And for the final step:
Wear your mustache ring and smile mysteriously when asked where you bought it!
p.s. that other green ring I’m wearing is also a DIY. One of my earrings fell apart, so I glued it onto a blank ring base. The possibilities are endless with shrink plastic and jewelry findings - just use your imagination!
Happy DIY-ing! <3
So yesterday I did meetups for all the customers who ordered hats from my shop, Hats and Things.
Here is a photo of what I wore that day:
I was mixing prints on prints but I didn’t care haha. Hello camera strap.
And I wore a guitar and amplifier necklace that I made myself, out of shrink film. I actually have a blog post on other shrink film necklaces that I’ve done. Anyway, isn’t the amp and guitar necklace cute? The guitar is connected to the amp with fine chain to make it look like a guitar cable. Heehee.
I was only able to take 1 photo of Mandy at the mall, who looked stunning when she arrived, that annoying girl. How does one mess up their hair and still look awesome like that? Must be genes!
Here she is holding up the two hats I’d packaged for her:
When she got home she took photos of the packaging:
And of herself wearing one! Isn’t she just lovely? I am really happy with how good it looks on her!
I wish I was able to take photos of my other customers, but Ains was working in a very busy office and looked like she had her hands full. And the rest of my day was spent posting packages through 2GO, which was not photo-worthy. Haha.
Oh and Kara and Jessica both stopped by my house to personally pick up their hats, late in the evening, when there wasn’t any decent light to take photos. They both rummaged through my yarn bin to look for nice colors and new hat orders! Lulz. Hat addicts!
I’m quite happy with my first meetup. It was a little stressful, but now I know how it feels to run a business. It’s all part of it! :)
Today’s DIY: SHRINK PLASTIC CROSS CHARMS for bracelets, necklaces, earrings, or rings.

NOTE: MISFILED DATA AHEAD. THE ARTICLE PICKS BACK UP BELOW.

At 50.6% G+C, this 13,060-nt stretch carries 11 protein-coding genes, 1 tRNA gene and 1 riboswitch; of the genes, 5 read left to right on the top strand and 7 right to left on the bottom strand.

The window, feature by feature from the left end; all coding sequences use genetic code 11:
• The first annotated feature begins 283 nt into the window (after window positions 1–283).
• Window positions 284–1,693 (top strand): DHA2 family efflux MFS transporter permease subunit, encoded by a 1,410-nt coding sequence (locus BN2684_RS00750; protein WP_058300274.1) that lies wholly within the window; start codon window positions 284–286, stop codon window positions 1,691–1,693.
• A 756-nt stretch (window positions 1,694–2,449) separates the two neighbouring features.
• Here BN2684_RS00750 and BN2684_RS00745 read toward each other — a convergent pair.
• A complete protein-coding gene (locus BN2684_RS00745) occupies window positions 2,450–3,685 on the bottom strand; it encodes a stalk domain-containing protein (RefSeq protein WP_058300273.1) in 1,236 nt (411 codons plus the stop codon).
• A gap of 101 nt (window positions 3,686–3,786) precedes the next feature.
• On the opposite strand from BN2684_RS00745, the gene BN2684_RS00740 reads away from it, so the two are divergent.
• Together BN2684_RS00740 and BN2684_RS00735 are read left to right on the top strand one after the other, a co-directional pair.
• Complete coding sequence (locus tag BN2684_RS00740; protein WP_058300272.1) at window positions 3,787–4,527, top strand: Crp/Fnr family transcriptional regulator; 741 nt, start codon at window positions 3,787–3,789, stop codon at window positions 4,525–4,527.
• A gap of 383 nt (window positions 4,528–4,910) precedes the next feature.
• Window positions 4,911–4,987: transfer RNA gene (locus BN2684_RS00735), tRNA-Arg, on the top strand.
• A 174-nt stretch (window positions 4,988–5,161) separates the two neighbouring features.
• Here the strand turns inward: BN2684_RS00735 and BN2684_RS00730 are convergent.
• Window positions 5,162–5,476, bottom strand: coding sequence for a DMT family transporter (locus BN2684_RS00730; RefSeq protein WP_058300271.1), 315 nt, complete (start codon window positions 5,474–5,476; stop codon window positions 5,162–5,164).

I’ve been looking at the cute multilayer cross necklaces so popular right now and I’m sick of them always being sold out. Also, there aren’t very many designs or variations in my country! So frustrating.
So I decided to make a tutorial on how to make cross charms - so I can put them on bracelets, necklaces, rings, earrings, keychains, and wherever else I want.
It’s also an awesome way to use small scraps of shrink film that don’t seem to be good for anything else. Don’t throw them away, you can use them!
So anyway, I totally had a bunch of scrap shrink film after my first DIY JEWELRY project, making necklaces and rings.
If you don’t have scraps of shrink plastic to use, use the plastic containers that salads come in. Check the bottom to see if there is a 6 inside a triangle - that means it’s shrink plastic.
First draw a cross template onto a piece of paper:
Place the shrink plastic scrap on top of the template and trace over it. Use a straight edge.
Cut out the crosses and punch a hole at the top.
Baking time. Lay out the crosses onto some foil. Make sure they’re not too close to each other - when they start to curl up they need space to move around.
Place them in a preheated oven.
Now for the fun part: Watch them shrink!
Here they are after shrinking: Notice how small they are compared to the template I initially drew. There’s a bottle of black nail polish there to paint them with.
You can use spray paint if you like - I would have preferred to spray paint them gold, but I didn’t have any at the moment - being struck with the urge to do this DIY at freaking midnight lol.
So I made do with what I had - I’m big on using random substitutes I can find around the house.
I painted the crosses with a matte topcoat - again, a better way to do this would be with clear acrylic spray. But my matte topcoat works just dandy.
I could stop this tutorial here, because the charms are done.
But from here on I attach them to a multi-chain bracelet (another really easy DIY for later).
Take one of the chains and lay out the crosses, spacing them out evenly, before attaching to jump rings.
After attaching the jump rings, you’re done!
Not to brag or anything, but I’m surprised at how awesome it looks. I love it!
Wear with a stack of jewelry and enjoy!
Remember you can put these charms on a necklace, or earrings as well! I’ll be posting pictures of more things I’ve put these cross charms on.
Happy DIY-ing! :)